I am always impressed by the general impertinence of we Americans, whose ancestors were living under rags and skins by the stone fireplaces of the British Isles, while other civilizations noted their history of several thousand years of enlightenment, all the while we were Braveheart. Three hundred years after William Wallace, and things we yet to be spelt the same from lyne to lyne.
And we Americans compare ourselves with envy to British civilization, which we imagine is steeped in long history and tradition. It is not. It is manga imperialism, the Cliff’s notes of civilization, reaching back only a few hundred years since Braveheart. Our American AOA has been in existence for about a hundred years, a time woefully shorter than that of civilized Britain. Most of the electrical wiring in Britain dates from the times we Americans consider ancient.
Stuff that is 800 years old, in some cultures, fits into their “modern history.” The Norman Invasion is about a thousand years ago. We’re not all that civilized, yet, and it shows.
I am genuinely intent to explore with you the Tao of Medicine. I am uninterested in exploring the Tao of Chinese Medicine, though. That’s not what appeals to me. I consider Chinese Medicine generally to be rubbish. I saw a book entitled “Dao of Chinese Medicine: Understanding an Ancient Healing Art 1st Edition” Knock yourself out. It’s in English.
One end of Traditional Chinese Medicine, of course, is based upon deep Asian philosophical concepts about the nature of things. It’s the other end that’s worrisome. In modern times, we burnt witches upon the same premises, and not all that long ago.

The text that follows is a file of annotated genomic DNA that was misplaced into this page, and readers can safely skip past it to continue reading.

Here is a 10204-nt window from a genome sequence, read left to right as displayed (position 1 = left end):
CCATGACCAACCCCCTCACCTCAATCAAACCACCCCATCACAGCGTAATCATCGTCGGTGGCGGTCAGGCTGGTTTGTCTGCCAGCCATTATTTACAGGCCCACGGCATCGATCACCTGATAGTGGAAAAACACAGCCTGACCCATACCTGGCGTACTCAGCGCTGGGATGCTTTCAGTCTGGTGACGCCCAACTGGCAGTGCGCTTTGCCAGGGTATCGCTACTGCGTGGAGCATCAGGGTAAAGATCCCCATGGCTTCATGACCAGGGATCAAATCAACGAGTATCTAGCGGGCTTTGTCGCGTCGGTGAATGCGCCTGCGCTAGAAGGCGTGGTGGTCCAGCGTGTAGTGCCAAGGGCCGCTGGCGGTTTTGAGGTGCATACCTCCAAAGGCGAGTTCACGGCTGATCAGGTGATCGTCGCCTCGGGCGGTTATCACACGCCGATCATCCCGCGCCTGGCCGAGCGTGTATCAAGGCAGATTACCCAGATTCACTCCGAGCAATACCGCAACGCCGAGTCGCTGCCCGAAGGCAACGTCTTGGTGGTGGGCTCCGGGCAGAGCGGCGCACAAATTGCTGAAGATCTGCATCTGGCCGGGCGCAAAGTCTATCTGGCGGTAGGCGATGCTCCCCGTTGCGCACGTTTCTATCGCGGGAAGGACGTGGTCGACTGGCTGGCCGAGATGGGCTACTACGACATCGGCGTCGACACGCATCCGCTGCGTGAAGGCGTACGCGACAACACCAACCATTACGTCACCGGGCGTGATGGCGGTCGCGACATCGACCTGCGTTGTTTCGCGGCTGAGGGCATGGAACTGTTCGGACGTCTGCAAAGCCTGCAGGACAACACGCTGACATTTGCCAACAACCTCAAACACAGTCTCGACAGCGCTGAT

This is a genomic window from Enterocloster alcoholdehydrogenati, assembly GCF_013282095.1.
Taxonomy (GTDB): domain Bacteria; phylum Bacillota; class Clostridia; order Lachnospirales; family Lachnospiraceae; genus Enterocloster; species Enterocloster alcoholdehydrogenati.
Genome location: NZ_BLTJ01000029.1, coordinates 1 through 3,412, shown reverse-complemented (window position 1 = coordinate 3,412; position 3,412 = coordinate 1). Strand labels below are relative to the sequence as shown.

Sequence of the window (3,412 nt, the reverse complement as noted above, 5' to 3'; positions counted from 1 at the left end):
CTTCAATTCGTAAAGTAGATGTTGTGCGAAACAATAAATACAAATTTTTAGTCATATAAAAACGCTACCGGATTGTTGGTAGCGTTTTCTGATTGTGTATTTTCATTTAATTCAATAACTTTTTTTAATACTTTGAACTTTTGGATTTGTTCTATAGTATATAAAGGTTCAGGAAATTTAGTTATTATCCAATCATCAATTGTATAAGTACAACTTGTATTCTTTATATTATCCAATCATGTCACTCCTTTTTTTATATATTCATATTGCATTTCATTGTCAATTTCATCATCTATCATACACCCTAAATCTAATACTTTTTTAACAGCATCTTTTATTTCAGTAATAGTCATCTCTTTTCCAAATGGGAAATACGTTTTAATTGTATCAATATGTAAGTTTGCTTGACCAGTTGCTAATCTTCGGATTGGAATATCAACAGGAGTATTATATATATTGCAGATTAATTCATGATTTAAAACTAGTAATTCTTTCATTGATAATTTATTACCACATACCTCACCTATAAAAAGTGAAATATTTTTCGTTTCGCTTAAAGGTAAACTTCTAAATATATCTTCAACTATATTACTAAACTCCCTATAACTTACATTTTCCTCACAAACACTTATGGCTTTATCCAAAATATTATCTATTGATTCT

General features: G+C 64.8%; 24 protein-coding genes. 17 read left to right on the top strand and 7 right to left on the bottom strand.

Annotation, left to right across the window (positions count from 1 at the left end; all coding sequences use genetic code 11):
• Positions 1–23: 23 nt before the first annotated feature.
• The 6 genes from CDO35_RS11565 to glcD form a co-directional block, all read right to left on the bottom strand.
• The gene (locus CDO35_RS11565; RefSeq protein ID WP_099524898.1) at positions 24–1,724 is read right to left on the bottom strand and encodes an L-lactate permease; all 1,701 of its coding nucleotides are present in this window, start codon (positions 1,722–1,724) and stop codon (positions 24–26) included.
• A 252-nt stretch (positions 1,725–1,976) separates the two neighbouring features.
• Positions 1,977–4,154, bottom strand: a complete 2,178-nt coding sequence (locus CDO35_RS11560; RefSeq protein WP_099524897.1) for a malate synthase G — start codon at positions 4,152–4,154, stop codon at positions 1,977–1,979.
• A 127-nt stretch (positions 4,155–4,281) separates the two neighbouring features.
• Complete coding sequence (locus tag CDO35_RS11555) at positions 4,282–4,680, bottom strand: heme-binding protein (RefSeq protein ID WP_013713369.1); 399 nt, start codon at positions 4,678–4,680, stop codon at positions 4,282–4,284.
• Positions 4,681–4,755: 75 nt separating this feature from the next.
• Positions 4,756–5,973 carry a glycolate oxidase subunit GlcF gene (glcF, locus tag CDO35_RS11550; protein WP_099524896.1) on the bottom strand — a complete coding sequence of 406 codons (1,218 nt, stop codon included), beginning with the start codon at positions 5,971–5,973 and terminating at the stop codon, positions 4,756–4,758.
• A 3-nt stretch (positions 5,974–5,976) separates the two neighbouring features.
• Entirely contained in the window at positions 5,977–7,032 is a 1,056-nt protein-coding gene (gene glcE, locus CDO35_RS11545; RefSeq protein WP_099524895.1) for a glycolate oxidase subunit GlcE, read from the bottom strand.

Rather than claiming any familiarity with traditional Chinese medicine (TCM), I suggest reading the Skeptic Blog on the matter, written by a fellow who grew up with TCM.
The power of the Wu.
The Purify Mind website offers a tiny bit of help.
The earliest practitioners of healing were the Wu, shamanic practitioners who were usually women. Their methods involved exorcism and trance states that were used to formulate healing ceremonies and rituals. Speculation exists that the exorcism methods of shaking spears and burning incense and aromatic woods formed the basis for the later development of acupuncture and moxibustion. The Wu are believed to have been the forerunners of later Taoist healing practitioners. While philosophical Taoism, as represented by the Tao Te Ching and Lao Tzu, didnt become a school of thought until 400 BCE, the practices of the Wu had been in existence for over a thousand years. The outgrowth of these practices was carried into the traditions of the Tao shih, or the Taoist priests, and their ritual and healing practices. The Tao shih used dance, song and meditation-visualization to comprehend and treat diseases. The Tao shih actively invoked these states to perceive the spiritual influences that may be at the root of a disease. They combined ritual exorcism with hands on energetic healing and herbology to treat the whole person.